This story begins six years ago on a Sunday during the summer. John and I dropped our sons off at my parents’ house to go house hunting. The first house we walked into was practically perfect.
The yard was flat and open, the bedrooms were the right number and size, the basement was spacious, and the neighborhood seemed friendly and charming.
The kitchen, however, was not quite right. After our tour, we stood outside and discussed how everything felt right about the house—except for the kitchen.
I thought maybe we should make an offer. John wasn’t sure.
He knew I liked to cook, and he worried the kitchen wasn’t right at all. Besides, he didn’t think we should put an offer on the first house we saw. That was perfectly logical. The next day another offer came in, and the house went off the market.
It wasn’t meant to be. Or so it seemed.
We went on with our search, looking at house after house after house, and nothing was even close to right. We found ourselves talking about that first house we had seen—the one with the small kitchen.
Then the offer on that house fell through, and it came back onto the market. We didn’t even tour it again. We signed the papers to make an offer, and my sister Treasa and I drove to the house and placed our offer in the hands of the owner.
Treasa was expecting her first baby, Georgie, at the time, and he will always be part of the story of this house for me. She and I even joked that we had to buy the house in time for me to host her baby shower a few weeks later. And I did.
John was right, you know, the way husbands often are, and the kitchen was definitely cramped. I didn’t have room to store my pots and pans—never mind the food.
The table in the kitchen became our “snack table,” and it overflowed with bags of chips and cans of soup so the boys and their sitters would have easy access to them.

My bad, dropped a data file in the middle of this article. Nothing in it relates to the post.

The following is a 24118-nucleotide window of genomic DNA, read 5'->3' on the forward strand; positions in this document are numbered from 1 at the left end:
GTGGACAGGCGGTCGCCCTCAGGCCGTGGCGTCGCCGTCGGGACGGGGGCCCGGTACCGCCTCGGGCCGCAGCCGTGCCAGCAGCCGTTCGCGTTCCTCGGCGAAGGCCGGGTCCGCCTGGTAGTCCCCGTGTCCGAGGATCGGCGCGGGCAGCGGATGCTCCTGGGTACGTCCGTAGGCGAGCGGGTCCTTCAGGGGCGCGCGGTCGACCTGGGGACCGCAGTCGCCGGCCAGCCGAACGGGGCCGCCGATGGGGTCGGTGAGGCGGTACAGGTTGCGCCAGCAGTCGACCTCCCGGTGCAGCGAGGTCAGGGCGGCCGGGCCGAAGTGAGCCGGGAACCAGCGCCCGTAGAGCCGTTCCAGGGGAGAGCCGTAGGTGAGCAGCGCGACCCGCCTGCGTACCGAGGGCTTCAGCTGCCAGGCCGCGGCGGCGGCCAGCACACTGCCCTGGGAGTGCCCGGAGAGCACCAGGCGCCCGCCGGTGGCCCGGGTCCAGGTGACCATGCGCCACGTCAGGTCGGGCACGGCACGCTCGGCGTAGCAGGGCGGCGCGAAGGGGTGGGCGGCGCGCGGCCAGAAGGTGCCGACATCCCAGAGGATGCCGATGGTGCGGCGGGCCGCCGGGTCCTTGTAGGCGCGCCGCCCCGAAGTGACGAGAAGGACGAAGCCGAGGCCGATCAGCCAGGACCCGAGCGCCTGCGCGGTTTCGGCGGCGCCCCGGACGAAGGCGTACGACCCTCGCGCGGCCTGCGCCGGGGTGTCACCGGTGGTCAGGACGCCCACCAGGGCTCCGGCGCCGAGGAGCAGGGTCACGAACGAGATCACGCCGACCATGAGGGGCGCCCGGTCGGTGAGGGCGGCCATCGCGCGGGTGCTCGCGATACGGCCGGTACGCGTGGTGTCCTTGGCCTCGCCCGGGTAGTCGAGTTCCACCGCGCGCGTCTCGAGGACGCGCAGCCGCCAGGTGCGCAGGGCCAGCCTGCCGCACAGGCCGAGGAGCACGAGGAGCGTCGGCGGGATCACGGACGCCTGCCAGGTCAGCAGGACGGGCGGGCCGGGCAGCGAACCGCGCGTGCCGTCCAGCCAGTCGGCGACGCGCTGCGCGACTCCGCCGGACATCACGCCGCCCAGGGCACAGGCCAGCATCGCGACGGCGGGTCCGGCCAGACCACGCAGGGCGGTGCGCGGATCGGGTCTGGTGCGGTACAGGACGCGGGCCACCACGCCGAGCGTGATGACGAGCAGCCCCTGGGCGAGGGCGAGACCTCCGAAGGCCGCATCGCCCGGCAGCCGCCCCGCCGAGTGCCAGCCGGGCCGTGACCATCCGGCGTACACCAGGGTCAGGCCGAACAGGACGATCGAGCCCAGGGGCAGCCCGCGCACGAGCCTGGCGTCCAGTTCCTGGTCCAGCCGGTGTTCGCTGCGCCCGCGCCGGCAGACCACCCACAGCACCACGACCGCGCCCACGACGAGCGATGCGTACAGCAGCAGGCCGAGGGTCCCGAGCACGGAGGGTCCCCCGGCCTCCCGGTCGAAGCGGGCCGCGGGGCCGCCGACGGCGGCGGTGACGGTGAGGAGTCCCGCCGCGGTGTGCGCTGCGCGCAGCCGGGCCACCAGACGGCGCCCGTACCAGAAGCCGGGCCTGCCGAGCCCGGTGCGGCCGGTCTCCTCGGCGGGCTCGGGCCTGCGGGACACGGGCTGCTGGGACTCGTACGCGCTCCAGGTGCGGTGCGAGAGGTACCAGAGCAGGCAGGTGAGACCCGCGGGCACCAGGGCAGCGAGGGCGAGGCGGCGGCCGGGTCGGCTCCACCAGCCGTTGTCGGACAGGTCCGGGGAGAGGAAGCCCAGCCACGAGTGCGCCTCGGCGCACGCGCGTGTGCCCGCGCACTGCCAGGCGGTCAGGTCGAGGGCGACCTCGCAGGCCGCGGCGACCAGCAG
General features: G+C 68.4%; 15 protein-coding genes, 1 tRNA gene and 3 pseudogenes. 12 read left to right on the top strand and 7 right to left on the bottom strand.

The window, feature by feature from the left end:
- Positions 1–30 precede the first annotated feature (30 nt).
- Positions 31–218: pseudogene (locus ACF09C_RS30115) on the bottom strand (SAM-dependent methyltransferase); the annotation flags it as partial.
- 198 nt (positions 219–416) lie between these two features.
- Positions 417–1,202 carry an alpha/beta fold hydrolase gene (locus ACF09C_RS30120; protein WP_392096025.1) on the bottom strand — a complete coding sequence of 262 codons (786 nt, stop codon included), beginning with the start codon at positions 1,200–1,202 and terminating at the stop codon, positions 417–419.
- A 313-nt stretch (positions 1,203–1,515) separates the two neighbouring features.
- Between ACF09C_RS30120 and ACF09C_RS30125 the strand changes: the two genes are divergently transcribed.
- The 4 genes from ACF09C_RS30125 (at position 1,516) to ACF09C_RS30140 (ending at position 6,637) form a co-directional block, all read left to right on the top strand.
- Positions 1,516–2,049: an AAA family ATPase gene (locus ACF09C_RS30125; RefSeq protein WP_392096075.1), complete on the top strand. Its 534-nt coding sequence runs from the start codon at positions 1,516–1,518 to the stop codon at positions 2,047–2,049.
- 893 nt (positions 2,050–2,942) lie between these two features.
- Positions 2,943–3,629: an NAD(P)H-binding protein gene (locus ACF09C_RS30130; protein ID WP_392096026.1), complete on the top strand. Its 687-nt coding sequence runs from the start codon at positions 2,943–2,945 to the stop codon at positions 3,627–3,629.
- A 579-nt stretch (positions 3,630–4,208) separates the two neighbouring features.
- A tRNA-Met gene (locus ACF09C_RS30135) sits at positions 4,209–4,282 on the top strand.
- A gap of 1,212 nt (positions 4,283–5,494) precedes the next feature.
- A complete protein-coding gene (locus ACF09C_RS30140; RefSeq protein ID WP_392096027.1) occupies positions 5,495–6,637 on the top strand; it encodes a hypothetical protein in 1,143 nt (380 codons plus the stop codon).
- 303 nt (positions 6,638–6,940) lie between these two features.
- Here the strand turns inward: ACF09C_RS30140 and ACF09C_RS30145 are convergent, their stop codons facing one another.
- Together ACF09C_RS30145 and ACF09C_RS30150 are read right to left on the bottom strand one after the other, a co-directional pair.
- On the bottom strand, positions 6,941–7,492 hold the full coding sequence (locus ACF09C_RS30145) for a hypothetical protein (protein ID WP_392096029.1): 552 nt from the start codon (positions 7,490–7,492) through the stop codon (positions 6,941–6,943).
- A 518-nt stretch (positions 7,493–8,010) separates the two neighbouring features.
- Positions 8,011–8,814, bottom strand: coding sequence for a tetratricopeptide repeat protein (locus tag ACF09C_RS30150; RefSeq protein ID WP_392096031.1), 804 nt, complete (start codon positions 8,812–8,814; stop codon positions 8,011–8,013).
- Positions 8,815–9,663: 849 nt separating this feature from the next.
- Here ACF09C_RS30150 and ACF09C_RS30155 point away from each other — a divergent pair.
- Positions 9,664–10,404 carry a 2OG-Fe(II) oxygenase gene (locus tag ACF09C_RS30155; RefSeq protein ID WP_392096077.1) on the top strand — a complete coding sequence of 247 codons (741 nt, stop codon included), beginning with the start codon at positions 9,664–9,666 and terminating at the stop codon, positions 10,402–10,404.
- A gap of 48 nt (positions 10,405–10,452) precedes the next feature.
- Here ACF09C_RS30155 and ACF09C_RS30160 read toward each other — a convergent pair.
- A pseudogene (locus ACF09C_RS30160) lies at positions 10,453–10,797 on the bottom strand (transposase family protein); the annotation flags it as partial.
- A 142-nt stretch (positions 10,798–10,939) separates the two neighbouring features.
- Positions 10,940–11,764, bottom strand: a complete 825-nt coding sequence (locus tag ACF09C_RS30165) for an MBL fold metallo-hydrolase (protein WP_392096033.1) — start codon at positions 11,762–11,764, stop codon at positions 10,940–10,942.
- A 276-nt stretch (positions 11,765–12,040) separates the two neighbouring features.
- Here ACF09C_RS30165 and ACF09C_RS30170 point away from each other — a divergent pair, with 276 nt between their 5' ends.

We had this one white cabinet across one wall that was about four inches deep. I never could figure out what to store in it besides birthday candles, matches, and aluminum foil. Whenever I opened the door, something fell out.
At some point, a while back, when the fan in the hood over the stove died and we couldn’t replace it without a major construction project, we started thinking it might be time to take action.
But renovating a kitchen seems like an enormous change—and not just financially. I love an eat-in kitchen, and for a while I wasn’t sure about opening the wall to the dining room. But gradually I came to see that it might be a good idea. It might, in fact, be the best possible way to make the space work.
Over the past couple years, whenever we have had guests, I have often caught John engaging them in kitchen-design conversations. While I was setting out more napkins or stirring the guacamole, I would overhear my guests as they stood in the kitchen, helping John decide on refrigerator placement and cabinetry.
The most recent kitchen planning session was during our Chinese New Year celebration. That morning I had spontaneously invited a family from our parish who have five children to join us for the party, and they had come. Their children slipped right into the light-saber chaos in the backyard, and the parents were just as delightful.
It turned out the father of five, Artur, designed and built kitchens. I hadn’t realized that, but John—as I found out later—did. As the dumplings disappeared, I realized the design conversation that was happening in the kitchen had a new energy and focus.
How often do you have someone standing in your kitchen with a vision and a way to bring it to life?
Talking with Artur about the kitchen was easy. He listened to us, and then he built on our ideas. He seemed to know what we wanted—or helped us see the benefit of stretching our idea a little bit further (or told us when we made a bad decision, like with our backsplash).